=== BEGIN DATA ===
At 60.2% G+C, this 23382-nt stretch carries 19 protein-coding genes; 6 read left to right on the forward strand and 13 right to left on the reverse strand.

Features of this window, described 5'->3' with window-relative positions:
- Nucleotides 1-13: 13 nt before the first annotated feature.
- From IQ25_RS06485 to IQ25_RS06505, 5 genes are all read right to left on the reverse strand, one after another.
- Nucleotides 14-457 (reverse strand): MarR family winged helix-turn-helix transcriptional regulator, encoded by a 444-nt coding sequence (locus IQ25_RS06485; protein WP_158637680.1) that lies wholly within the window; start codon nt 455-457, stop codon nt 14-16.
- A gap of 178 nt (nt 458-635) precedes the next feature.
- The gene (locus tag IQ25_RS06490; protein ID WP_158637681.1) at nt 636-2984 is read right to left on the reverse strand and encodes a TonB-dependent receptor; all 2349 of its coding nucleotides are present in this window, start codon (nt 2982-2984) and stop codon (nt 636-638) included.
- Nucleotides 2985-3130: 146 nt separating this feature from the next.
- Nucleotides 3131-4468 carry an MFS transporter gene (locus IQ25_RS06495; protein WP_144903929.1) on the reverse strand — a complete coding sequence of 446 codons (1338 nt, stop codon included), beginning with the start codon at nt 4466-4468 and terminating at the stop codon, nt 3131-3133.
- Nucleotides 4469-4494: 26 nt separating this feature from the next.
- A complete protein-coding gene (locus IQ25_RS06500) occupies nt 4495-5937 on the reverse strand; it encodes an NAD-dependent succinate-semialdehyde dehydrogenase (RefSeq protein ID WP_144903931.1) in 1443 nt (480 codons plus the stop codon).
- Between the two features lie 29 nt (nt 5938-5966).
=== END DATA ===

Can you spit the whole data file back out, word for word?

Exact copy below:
At 60.2% G+C, this 23382-nt stretch carries 19 protein-coding genes; 6 read left to right on the forward strand and 13 right to left on the reverse strand.

Features of this window, described 5'->3' with window-relative positions:
- Nucleotides 1-13: 13 nt before the first annotated feature.
- From IQ25_RS06485 to IQ25_RS06505, 5 genes are all read right to left on the reverse strand, one after another.
- Nucleotides 14-457 (reverse strand): MarR family winged helix-turn-helix transcriptional regulator, encoded by a 444-nt coding sequence (locus IQ25_RS06485; protein WP_158637680.1) that lies wholly within the window; start codon nt 455-457, stop codon nt 14-16.
- A gap of 178 nt (nt 458-635) precedes the next feature.
- The gene (locus tag IQ25_RS06490; protein ID WP_158637681.1) at nt 636-2984 is read right to left on the reverse strand and encodes a TonB-dependent receptor; all 2349 of its coding nucleotides are present in this window, start codon (nt 2982-2984) and stop codon (nt 636-638) included.
- Nucleotides 2985-3130: 146 nt separating this feature from the next.
- Nucleotides 3131-4468 carry an MFS transporter gene (locus IQ25_RS06495; protein WP_144903929.1) on the reverse strand — a complete coding sequence of 446 codons (1338 nt, stop codon included), beginning with the start codon at nt 4466-4468 and terminating at the stop codon, nt 3131-3133.
- Nucleotides 4469-4494: 26 nt separating this feature from the next.
- A complete protein-coding gene (locus IQ25_RS06500) occupies nt 4495-5937 on the reverse strand; it encodes an NAD-dependent succinate-semialdehyde dehydrogenase (RefSeq protein ID WP_144903931.1) in 1443 nt (480 codons plus the stop codon).
- Between the two features lie 29 nt (nt 5938-5966).